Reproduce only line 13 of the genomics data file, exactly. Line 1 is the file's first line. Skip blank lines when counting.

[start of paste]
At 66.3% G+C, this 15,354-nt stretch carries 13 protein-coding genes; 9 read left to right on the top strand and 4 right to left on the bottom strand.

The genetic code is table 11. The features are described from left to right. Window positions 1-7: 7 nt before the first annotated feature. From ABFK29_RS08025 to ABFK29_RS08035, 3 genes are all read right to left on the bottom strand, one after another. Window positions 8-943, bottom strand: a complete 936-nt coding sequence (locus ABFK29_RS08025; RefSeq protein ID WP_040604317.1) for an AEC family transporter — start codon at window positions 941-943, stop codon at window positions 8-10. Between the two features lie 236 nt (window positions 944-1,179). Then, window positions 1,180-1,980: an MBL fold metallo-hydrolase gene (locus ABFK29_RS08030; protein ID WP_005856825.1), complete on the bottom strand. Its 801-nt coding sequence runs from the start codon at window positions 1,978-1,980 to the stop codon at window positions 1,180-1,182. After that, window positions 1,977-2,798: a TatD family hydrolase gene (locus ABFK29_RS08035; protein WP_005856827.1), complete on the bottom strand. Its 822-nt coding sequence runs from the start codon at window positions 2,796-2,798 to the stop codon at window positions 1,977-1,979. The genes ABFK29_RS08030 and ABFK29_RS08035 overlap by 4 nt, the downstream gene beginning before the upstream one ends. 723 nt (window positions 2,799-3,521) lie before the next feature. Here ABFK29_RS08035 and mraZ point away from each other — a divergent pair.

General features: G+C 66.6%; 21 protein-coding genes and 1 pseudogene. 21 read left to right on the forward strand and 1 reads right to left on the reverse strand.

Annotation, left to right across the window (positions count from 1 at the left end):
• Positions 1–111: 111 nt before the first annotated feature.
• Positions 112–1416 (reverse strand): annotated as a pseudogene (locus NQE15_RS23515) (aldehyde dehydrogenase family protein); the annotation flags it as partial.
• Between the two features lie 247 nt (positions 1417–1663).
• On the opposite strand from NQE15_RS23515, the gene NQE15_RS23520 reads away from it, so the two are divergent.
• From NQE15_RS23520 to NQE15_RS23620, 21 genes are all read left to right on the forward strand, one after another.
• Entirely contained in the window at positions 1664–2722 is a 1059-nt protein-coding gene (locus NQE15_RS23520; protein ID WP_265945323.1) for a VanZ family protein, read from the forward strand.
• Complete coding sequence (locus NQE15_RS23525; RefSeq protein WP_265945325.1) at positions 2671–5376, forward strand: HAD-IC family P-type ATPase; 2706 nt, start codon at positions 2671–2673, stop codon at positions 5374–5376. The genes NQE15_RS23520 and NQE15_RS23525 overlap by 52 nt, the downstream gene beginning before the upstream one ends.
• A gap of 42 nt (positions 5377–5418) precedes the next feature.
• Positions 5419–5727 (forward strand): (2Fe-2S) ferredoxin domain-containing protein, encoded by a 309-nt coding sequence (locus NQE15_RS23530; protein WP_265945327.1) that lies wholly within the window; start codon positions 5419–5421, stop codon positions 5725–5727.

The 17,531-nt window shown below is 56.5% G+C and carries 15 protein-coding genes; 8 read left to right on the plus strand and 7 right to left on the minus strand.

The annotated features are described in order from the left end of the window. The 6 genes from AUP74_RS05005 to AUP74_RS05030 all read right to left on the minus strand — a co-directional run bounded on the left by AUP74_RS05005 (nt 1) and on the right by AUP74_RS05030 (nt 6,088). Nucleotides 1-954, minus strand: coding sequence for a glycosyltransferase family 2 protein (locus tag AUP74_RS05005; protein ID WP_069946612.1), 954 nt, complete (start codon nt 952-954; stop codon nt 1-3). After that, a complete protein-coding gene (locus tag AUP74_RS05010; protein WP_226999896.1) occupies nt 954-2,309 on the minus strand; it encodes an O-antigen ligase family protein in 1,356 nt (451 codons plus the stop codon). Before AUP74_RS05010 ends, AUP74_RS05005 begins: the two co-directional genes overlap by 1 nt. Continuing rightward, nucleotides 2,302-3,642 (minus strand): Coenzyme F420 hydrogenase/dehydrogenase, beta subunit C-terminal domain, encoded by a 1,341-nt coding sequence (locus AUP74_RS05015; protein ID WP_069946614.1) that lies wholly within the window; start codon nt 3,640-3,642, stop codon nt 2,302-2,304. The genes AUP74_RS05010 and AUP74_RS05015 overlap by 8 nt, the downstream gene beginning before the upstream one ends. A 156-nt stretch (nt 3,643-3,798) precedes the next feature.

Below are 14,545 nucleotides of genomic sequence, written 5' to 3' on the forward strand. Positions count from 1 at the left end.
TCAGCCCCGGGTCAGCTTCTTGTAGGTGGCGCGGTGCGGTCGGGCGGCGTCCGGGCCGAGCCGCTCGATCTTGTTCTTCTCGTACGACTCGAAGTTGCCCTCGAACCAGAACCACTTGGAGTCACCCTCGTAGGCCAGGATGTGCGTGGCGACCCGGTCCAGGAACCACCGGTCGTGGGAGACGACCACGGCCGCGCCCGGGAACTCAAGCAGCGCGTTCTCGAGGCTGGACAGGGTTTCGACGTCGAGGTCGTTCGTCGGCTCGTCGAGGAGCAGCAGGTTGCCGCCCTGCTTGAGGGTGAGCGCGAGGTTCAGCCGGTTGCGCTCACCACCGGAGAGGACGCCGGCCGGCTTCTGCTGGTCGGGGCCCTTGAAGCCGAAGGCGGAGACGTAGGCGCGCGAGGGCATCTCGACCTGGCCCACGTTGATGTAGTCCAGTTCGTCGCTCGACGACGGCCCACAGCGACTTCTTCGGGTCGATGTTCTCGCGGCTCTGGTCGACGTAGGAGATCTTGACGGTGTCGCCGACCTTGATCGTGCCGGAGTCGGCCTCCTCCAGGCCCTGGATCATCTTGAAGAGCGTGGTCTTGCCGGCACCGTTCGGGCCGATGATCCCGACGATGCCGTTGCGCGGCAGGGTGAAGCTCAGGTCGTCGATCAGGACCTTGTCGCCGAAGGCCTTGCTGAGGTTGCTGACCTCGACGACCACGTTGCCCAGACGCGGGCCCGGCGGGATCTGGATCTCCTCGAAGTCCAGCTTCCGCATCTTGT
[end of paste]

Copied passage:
• Positions 5419–5727 (forward strand): (2Fe-2S) ferredoxin domain-containing protein, encoded by a 309-nt coding sequence (locus NQE15_RS23530; protein WP_265945327.1) that lies wholly within the window; start codon positions 5419–5421, stop codon positions 5725–5727.